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Healthy Homes Standards - Compliance and Penalties

13 October 2020

Photo by Dan Freeman on Unsplash

The standards create specific and minimum requirements for all rental properties in respect of heating, insulation, ventilation, draught stopping, moisture ingress and drainage. Landlords must ensure they are aware of the requirements around each standard to prevent the risk of future penalties.

Can landlords assess property themselves?

There is no restriction on who can or cannot assess the current level of Healthy Homes Standards compliance at a rental property. Landlords can absolutely self-inspect, and many do.

When is the best time to schedule an inspection to get a Healthy Homes assessment done?

It's true that compliance with the standards officially is only required after July 2021 and it may feel like you have plenty of time, but now is the best time to start getting your property up to standard. Avoid the last-minute rush to meet the deadline. Allow yourself time for any unexpected or unplanned works. Plan and book necessary tradespeople ahead of time to avoid long lead times.

Can the tenant refuse an inspection?

Tenants cannot unreasonably refuse an inspection. From 1 July 2019, a landlord has the lawful right of access to the property to undertake necessary work to comply with the healthy homes standards (with the 1-day notice required).

If a tenant is making it difficult for you to do the works or schedule tradespeople' visits, under s48, the tenant can suggest another day or time, but they have to be reasonable. Otherwise, you can issue a 14-day notice to give them a warning that they're breaching their obligations.

Resolving disputes with tenants

It's always best trying to resolve disputes by approaching another party directly. If the issue doesn't get resolved, the application to the Tenancy Tribunal can be made to schedule a mediation or hearing.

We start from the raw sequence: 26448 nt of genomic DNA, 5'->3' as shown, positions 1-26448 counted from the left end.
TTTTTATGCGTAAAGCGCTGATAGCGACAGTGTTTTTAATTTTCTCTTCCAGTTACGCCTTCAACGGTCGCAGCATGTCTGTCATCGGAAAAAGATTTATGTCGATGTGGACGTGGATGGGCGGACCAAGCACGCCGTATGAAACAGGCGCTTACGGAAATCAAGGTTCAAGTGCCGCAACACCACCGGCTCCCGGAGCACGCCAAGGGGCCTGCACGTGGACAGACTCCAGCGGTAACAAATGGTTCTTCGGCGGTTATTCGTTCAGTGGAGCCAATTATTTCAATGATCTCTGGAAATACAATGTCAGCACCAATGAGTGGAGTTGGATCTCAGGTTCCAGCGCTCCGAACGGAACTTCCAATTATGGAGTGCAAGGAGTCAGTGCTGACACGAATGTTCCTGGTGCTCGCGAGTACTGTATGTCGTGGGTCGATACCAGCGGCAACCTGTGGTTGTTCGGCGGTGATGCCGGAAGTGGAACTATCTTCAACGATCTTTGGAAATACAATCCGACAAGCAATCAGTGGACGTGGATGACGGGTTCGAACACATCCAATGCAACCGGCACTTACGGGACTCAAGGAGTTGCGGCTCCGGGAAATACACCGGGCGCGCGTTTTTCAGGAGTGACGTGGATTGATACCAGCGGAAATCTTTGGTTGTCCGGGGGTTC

Can a tenant hold a landlord accountable to the standards?

They can. The tenants can apply to the Tenancy Tribunal if they believe the property doesn't meet the standards by the required compliance deadline. As a landlord, you have a legal obligation to comply under the Residential Tenancies Act 1986 with the healthy homes standards.

What are the penalties?

The Tribunal has the power to issue an order to a landlord that is legally binding to undertake work, and award fines for non-compliance.

There is a $500 fine for not completing a HHS compliance statement correctly and/or not including it with tenancy agreement when it's needed.

The Tenancy Tribunal may also award exemplary damages, a financial penalty of up to $4000 against the landlord, which is usually awarded to the tenants. This will likely be in cases of not meeting the standards and take into the account the intention of the landlord and the effect non-compliance had on the tenant.

The Tribunal may also award compensation for any material loss and/or general damages for intangible loss, stress, humiliation, and inconvenience suffered by the tenant due to the landlord's non-compliance.

Worried? Get a second opinion.

You can choose to hire an independent third-party assessor to conduct an in-depth assessment of your property. They will tell you which standard you already comply with and what you still need to do to be compliant. However, these assessments come at a cost and will depend on the size of your property.

Alternatively, you can inspect a property yourself and find a reliable builder or tradesman to get a second opinion.

The market is largely unregulated, so do check that people you hire have necessary qualifications, read reviews where you can find them and rely on word-of-mouth recommendations from fellow landlords.

Best practice is to update the HHS compliance statement each time. If no changes, you can simply copy the statement across and attach it to the next agreement.

The information contained in this article is exclusively for promotional purposes. It does not in any way constitute legal advice and should not be relied upon as the basis for any legal action or contractual dealings. The information is not and does not attempt to be, a comprehensive account of the relevant law in New Zealand. If you require legal advice, you should seek independent legal counsel. does not accept any liability that may arise from the use of this information.

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